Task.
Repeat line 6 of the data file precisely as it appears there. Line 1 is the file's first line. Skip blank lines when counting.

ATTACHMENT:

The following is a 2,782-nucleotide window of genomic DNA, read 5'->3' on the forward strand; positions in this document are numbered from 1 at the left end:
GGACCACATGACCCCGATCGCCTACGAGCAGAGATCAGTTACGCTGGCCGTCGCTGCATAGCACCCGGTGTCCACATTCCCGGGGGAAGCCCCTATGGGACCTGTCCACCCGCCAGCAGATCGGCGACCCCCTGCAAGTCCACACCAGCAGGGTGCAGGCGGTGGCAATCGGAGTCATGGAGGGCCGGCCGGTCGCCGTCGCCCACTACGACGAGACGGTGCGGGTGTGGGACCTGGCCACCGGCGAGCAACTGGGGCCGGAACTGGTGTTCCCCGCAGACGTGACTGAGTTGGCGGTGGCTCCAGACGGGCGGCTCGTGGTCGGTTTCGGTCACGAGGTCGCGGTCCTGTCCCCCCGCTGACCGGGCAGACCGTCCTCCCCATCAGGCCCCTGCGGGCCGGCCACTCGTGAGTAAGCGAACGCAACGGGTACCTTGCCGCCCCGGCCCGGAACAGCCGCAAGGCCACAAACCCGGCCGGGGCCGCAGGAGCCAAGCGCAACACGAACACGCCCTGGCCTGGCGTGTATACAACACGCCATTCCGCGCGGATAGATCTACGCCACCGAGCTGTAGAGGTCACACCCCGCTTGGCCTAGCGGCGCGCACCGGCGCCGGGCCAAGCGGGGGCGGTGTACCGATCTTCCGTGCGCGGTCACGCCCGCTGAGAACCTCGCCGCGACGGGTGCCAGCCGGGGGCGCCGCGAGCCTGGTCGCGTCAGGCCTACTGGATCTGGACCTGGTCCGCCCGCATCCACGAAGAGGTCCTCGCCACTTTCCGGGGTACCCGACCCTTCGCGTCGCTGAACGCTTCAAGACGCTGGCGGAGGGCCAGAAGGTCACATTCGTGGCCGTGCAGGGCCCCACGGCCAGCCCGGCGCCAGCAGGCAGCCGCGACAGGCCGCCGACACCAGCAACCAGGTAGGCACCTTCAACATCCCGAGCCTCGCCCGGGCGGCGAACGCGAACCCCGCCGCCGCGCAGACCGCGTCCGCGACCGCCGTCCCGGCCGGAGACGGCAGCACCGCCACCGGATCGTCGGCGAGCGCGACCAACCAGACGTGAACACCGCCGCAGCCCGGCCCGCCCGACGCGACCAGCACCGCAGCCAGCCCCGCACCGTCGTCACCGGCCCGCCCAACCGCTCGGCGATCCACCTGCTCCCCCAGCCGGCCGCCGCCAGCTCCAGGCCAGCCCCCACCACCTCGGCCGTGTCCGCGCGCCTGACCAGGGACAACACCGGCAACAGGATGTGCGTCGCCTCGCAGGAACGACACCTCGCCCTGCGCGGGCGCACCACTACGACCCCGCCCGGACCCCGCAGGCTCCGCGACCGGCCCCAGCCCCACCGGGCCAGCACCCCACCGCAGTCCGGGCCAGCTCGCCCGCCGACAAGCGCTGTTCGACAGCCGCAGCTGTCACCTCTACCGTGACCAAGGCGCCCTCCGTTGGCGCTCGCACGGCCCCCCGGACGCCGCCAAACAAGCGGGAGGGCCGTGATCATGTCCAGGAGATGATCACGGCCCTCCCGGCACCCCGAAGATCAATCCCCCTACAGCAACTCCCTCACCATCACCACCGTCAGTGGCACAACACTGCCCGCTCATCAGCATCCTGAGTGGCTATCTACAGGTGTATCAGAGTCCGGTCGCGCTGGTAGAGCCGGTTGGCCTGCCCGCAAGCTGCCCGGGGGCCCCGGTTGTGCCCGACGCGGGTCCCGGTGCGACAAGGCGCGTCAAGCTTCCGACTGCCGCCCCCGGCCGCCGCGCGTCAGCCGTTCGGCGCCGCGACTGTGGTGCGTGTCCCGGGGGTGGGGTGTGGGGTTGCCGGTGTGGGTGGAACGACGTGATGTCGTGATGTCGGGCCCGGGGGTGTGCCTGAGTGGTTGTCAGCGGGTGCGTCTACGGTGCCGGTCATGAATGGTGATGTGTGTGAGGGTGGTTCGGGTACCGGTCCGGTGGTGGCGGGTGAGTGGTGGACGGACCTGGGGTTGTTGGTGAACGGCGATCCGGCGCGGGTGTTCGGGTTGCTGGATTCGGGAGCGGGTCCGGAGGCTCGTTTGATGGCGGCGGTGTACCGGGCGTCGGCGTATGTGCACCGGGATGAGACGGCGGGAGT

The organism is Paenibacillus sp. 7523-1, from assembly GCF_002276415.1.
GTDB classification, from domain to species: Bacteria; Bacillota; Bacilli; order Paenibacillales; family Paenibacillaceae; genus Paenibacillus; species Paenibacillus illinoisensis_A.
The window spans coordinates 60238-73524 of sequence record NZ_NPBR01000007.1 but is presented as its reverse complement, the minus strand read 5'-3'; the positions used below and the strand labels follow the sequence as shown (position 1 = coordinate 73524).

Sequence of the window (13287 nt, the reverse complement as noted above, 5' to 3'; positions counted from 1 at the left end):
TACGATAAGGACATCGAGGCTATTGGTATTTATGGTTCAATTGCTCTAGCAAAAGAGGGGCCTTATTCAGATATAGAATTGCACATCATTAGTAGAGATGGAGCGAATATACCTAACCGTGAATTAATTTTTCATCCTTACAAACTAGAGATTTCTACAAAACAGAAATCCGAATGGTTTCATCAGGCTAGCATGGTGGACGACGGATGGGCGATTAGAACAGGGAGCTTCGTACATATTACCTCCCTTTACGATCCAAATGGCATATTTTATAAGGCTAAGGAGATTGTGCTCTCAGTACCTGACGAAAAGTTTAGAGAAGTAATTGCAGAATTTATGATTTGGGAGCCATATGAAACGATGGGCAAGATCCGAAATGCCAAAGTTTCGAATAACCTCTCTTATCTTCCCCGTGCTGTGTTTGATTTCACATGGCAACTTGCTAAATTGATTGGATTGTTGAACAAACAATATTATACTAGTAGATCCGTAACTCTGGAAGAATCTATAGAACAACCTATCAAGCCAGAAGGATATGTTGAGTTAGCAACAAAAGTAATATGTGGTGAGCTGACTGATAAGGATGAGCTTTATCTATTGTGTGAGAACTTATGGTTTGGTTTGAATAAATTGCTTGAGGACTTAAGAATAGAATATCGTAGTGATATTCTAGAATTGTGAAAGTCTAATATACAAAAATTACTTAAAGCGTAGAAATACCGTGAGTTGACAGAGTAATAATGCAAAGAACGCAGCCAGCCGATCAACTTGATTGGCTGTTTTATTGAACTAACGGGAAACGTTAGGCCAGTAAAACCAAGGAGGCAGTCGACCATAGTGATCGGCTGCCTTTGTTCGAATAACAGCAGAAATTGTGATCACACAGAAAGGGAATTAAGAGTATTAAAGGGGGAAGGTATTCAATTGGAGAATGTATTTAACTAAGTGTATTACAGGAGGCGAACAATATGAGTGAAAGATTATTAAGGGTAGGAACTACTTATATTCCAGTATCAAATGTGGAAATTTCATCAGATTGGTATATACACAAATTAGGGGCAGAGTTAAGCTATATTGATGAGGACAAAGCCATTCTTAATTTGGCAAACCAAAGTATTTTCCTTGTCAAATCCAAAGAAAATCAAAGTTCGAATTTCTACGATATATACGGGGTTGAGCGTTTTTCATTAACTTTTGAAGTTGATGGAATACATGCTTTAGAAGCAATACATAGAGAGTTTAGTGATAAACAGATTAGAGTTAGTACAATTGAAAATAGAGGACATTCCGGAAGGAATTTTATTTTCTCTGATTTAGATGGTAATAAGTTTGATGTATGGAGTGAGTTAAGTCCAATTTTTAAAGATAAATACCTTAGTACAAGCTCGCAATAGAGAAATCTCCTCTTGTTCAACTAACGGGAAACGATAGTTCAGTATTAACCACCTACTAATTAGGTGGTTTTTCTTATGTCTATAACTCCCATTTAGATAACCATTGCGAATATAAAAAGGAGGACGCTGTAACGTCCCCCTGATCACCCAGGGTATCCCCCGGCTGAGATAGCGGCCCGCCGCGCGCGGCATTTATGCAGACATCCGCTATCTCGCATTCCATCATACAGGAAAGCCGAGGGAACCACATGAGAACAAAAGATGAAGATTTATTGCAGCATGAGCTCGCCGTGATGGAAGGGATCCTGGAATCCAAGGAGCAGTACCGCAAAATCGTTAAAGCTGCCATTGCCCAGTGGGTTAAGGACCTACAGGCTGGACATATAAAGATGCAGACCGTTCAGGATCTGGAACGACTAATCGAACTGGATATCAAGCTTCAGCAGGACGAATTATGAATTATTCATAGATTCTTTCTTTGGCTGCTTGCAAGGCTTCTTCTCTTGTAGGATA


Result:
Sequence of the window (13287 nt, the reverse complement as noted above, 5' to 3'; positions counted from 1 at the left end):